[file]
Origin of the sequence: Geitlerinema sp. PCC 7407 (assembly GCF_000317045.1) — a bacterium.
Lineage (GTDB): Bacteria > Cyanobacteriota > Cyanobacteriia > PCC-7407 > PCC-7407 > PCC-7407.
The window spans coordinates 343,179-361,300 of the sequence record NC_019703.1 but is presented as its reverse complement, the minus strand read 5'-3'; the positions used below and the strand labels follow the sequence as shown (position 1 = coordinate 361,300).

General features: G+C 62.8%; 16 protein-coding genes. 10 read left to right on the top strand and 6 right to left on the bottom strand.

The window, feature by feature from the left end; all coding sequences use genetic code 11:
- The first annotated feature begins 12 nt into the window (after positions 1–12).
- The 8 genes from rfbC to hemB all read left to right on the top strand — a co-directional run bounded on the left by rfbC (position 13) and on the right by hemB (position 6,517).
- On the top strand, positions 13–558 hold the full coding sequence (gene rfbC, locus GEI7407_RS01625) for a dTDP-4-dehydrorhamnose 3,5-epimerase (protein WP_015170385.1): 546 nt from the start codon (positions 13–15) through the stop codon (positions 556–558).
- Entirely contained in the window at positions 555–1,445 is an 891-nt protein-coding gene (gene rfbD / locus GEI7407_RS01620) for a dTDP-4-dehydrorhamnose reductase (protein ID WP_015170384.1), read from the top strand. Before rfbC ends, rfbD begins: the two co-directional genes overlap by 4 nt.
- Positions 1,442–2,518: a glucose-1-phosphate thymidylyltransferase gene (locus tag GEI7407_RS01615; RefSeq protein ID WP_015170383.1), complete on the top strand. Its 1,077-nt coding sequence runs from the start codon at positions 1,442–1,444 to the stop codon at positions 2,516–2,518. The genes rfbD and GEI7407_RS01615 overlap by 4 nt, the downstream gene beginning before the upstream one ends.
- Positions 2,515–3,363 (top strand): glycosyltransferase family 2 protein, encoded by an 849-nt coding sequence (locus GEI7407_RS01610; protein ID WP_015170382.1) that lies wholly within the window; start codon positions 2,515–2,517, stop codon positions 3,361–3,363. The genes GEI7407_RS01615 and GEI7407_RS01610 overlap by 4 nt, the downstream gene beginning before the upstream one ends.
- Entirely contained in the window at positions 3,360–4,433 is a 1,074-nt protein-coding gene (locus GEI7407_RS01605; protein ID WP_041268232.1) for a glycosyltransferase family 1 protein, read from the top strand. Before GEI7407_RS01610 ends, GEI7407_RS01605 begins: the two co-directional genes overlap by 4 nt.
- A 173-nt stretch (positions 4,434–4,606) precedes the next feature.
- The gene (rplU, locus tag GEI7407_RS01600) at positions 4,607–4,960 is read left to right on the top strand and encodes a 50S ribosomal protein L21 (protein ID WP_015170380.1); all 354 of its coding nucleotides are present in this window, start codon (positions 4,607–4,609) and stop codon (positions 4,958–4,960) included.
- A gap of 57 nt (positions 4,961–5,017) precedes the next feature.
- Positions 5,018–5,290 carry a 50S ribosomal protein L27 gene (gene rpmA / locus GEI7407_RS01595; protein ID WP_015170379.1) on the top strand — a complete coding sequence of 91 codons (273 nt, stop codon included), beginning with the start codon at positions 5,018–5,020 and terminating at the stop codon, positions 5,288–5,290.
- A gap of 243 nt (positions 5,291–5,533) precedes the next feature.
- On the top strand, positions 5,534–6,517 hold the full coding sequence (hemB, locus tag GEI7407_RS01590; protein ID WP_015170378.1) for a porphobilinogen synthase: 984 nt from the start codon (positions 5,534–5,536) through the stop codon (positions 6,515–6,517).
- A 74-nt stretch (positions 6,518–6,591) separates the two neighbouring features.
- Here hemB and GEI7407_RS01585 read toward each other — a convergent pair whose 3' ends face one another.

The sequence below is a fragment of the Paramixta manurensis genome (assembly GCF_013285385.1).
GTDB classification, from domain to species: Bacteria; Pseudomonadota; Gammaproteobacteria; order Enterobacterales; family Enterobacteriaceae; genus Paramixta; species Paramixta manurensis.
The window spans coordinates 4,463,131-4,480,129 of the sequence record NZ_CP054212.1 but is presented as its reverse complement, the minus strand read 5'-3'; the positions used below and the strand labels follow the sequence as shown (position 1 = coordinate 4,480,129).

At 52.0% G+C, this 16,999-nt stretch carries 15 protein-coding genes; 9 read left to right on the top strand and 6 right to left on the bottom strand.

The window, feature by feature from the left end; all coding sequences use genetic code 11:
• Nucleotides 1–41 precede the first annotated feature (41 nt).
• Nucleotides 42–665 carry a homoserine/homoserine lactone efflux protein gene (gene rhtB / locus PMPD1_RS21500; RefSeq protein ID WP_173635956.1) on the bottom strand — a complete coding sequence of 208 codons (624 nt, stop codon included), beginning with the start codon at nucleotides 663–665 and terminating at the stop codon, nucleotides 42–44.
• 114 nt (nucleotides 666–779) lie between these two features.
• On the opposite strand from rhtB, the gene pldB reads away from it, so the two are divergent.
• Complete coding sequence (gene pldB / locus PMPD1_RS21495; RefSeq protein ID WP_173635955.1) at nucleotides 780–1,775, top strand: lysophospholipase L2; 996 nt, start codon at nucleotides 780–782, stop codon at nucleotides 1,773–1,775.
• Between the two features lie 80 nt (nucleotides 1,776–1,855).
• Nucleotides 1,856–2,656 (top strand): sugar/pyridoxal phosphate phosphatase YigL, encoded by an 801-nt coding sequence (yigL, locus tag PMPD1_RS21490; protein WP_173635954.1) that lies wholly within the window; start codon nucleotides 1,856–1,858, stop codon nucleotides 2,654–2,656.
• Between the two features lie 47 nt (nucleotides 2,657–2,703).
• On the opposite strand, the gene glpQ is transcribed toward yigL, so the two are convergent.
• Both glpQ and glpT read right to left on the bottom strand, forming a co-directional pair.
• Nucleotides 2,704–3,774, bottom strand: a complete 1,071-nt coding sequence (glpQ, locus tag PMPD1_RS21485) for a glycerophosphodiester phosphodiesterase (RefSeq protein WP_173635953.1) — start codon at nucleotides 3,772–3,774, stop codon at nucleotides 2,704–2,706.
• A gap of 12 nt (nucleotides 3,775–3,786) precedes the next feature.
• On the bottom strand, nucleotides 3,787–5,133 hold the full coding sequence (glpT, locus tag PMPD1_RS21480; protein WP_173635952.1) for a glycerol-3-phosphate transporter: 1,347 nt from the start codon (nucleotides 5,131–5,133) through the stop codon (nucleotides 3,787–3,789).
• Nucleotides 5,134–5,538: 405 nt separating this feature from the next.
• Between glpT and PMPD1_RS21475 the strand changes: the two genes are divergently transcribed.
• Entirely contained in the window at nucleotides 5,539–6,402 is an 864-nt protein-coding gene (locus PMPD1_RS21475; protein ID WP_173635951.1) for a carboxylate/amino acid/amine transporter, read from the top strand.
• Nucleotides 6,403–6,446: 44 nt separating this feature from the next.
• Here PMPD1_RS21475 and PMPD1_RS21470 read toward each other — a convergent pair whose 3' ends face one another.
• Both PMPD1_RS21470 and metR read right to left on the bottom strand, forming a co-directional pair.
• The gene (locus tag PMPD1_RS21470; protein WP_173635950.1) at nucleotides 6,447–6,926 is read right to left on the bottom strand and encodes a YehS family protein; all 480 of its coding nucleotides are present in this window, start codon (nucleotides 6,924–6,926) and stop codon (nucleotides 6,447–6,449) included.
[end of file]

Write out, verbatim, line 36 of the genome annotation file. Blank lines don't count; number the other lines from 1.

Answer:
• Nucleotides 2,704–3,774, bottom strand: a complete 1,071-nt coding sequence (glpQ, locus tag PMPD1_RS21485) for a glycerophosphodiester phosphodiesterase (RefSeq protein WP_173635953.1) — start codon at nucleotides 3,772–3,774, stop codon at nucleotides 2,704–2,706.